The trio were sitting under the apple tree in the garden an hour later. Mrs Weasley had forced a large cup of hot sweet tea down Hermione’s throat, fortified with a hearty slug of whisky, to help her deal with the shock, then wisely left her to her friends, advising them to take her out into the fresh air.
“Yeah,” concurred Harry. “We’ll write letters to the Ministry, too, campaigning on your behalf. We’ll get the whole school to sign a petition. We’ll be worse than you campaigning for SPEW! We’ll force them to change their minds!”
Hermione shook her head. “It won’t do any good,” she wailed. “They’ve made up their minds. Nothing’s going to change their decision.” She turned and looked them both in the eye. “And you won’t stay friends, not for long. Not when I can’t send owls and have to rely on the muggle post and my letters probably won’t even get there. Not when I can’t do spells and don’t get the Daily Prophet so I can’t keep up with wizard news and can’t understand half the things you say. Not when I don’t have access to a wizarding library, so I can’t even help you with your homework anymore. You’ll write for about a term and then it’ll just fizzle out. You’ll forget about me sooner or later, I know you will.”
“NO, WE WON’T!!” chorused both boys together.
“How could we ever forget about you?” asked Harry, incredulously. “After all we’ve been through together? Being attacked by a troll, going back in time to help Sirius and Buckbeak escape, working out a way of getting through the Triwizard challenges, fighting Death Eaters…! How could anyone forget someone who’d done all that with them?”
“All that will be in the past!” insisted Hermione, shaking her head so violently that Ron instinctively moved his hand from her shoulder and softly stroked her hair to calm her. “We can’t ever have a future together, so what will be the point? People move on.”
“We won’t move on…” began Harry, but broke off when he saw Ron’s face. Ron was slowly turning the colour of a beetroot and he kept opening and shutting his mouth, as if starting to say something, but thinking better of it.
“Hermione,” he eventually managed to get out. “I…I…have something to say to you.”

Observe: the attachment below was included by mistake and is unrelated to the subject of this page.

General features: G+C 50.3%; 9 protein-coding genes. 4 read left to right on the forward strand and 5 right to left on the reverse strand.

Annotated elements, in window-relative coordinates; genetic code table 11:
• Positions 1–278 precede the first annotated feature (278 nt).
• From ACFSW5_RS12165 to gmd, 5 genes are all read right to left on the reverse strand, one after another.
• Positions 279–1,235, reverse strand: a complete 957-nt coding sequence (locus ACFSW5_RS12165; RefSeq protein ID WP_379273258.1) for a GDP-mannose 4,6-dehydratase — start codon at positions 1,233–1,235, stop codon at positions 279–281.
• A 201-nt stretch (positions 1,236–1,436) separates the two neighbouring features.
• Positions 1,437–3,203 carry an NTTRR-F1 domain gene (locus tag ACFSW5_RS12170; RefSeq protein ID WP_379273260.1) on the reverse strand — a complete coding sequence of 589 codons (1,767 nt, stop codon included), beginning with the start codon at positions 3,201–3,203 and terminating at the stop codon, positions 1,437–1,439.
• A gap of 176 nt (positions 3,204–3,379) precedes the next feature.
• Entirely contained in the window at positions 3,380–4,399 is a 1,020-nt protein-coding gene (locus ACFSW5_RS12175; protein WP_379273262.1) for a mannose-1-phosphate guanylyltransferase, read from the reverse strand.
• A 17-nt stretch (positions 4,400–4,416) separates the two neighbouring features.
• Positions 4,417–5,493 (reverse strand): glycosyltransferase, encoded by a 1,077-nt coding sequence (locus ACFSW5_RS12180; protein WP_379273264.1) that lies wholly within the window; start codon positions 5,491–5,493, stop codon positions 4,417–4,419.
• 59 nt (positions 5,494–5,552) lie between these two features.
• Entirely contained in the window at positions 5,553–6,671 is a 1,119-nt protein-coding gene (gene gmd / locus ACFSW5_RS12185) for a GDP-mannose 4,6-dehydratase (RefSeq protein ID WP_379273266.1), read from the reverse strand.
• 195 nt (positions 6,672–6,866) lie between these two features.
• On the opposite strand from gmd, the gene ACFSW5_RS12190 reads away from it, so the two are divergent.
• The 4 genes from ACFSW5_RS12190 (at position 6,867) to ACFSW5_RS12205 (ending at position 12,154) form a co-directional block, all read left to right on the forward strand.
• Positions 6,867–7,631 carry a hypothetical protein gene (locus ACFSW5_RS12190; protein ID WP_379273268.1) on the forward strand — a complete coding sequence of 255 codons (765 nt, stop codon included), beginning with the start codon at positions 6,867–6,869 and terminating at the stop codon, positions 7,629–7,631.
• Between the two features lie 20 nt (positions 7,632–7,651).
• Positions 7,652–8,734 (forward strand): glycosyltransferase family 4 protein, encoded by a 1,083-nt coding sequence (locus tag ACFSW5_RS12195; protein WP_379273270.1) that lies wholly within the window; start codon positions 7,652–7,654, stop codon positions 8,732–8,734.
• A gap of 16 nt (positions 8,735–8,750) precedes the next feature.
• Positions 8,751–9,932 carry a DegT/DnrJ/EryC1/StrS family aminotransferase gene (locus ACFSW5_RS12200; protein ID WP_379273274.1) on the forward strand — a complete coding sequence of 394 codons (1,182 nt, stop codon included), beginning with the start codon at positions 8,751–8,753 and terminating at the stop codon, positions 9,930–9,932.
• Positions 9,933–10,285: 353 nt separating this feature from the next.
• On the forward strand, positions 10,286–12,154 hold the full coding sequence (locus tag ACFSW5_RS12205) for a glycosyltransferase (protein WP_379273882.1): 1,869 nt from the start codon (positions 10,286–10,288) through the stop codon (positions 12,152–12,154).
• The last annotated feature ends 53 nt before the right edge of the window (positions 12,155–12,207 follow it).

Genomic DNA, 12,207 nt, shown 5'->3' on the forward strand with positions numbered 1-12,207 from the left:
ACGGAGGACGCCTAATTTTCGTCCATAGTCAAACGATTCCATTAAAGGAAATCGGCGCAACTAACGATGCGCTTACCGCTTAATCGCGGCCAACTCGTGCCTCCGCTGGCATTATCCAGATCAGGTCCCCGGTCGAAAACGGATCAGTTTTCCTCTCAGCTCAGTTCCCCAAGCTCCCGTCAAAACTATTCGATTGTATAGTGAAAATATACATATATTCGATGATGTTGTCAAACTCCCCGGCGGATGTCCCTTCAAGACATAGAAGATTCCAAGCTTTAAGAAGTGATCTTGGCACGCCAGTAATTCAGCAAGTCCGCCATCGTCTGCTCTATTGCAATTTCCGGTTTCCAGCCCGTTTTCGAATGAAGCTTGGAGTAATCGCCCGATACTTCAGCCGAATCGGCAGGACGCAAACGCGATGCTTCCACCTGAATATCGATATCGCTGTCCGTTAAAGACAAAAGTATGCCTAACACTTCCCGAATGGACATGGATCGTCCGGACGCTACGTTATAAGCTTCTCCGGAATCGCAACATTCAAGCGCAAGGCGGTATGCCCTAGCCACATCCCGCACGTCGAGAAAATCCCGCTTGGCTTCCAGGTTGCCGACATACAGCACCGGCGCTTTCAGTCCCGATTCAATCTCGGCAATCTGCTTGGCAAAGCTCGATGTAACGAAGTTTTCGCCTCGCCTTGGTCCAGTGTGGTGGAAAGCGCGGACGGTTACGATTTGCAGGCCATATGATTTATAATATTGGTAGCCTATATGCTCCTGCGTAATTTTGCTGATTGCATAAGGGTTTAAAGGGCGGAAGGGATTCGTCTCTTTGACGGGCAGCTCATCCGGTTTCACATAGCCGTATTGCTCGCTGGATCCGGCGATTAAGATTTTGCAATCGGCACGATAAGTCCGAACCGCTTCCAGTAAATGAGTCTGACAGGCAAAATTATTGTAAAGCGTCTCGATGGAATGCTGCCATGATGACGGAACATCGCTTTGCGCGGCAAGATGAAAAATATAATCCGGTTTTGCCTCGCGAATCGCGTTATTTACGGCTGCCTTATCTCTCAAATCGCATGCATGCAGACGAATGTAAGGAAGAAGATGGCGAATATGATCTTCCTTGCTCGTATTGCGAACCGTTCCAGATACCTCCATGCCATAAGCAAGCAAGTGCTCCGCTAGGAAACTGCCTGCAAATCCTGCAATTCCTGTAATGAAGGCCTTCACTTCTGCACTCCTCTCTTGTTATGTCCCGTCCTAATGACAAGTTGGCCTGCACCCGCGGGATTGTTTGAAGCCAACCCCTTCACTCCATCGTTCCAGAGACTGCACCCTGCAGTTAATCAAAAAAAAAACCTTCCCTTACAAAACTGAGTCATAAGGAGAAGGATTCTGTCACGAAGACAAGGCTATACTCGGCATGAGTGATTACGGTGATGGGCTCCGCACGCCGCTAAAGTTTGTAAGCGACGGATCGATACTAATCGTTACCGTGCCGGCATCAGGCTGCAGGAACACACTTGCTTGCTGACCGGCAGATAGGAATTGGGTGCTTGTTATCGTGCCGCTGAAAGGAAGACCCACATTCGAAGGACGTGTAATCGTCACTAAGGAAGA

To Harry’s astonishment, Ron was trembling as if a whole family of giant spiders had materialised in front of him, as he turned, looked Hermione in the eye, took a deep breath as if gearing himself up for the most difficult task he had ever had to face, and launched into an impassioned declaration.
“I will NEVER forget about you. Please don’t say that. Please don’t even think it, even for a second. If it turns out they won’t let you have your wand back, I’ll leave Hogwarts, I’ll break my own wand in two, and, instead of apparating or using a broomstick, I’ll learn to travel on the pipe…”
“The Tube!” interjected Harry, but neither Ron nor Hermione appeared to hear him.
“…to go up and down excavators…”
“Escalators!” corrected Harry, but again in vain.
“…to use any crazy muggle invention that you have to use. I’ll abandon the wizarding world before I abandon you. I….” and he paused and frowned, as if realizing something for the first time, something which on a deep, subconscious level he had known for years and years, but which, until now, he had never allowed to float into his conscious mind, “…I…I love you.”
He stared at Hermione for a few seconds, his face frozen with shock – he had shocked himself by this revelation. Hermione looked shocked, too, but a warm flush started to fill her cheeks and Harry suddenly knew that, for once in his life, Ron had managed to say exactly the right thing, exactly what Hermione wanted and needed to hear.
The two of them gazed at one another, and then, timidly, they leant towards one another and began to kiss.
Harry felt incredibly awkward, and knew that this was a moment that he was not meant to share. Not wanting to intrude upon their happiness a moment longer, he quietly slipped away, and returned to the sanctuary of the Burrow kitchen.
George was standing by the stove, looking strangely perplexed for one who was usually the epitome of laid-back nonchalance.
“Hey, Harry!” he called, when he saw him. “You haven’t seen Fred this morning, have you?”
“No, “ said Harry, reaching for the Daily Prophet, which was still lying neglected on the kitchen table. He might as well kill time catching up on the wizard news. “Why?”
George scratched his head in bewilderment. “I haven’t seen him since last night,” he said. “When I woke up this morning, he was already up. It’s not like him. Normally I have to drag him out of bed. I thought he might have wandered up to the paddock, but I just looked and he’s not there.” George was looking more worried than ever now. “And he didn’t say he was going anywhere particular this morning, either. He…well, that never happens, basically…we’re identical twins! We tell each other everything! Harry, I’m starting to worry.”
“I’m sure there’s a simple explana…” Harry started to reassure George, but stopped, open-mouthed, his attention riveted by the front page of the paper.
MURDER IN DIAGON ALLEY, screamed the headline.
That, in itself, wasn’t enough to shock Harry, not in these troubled times. These days the Prophet carried gruesome tales of killings and disappearances practically every day. What had stunned him into speechlessness was the picture beneath the headline. It was the pale boy, the boy who had sold them the goblets, and then followed them all the way to Walthamstow and back. His throat had been slit from ear to ear.
April 19th, 2007, 6:52 pm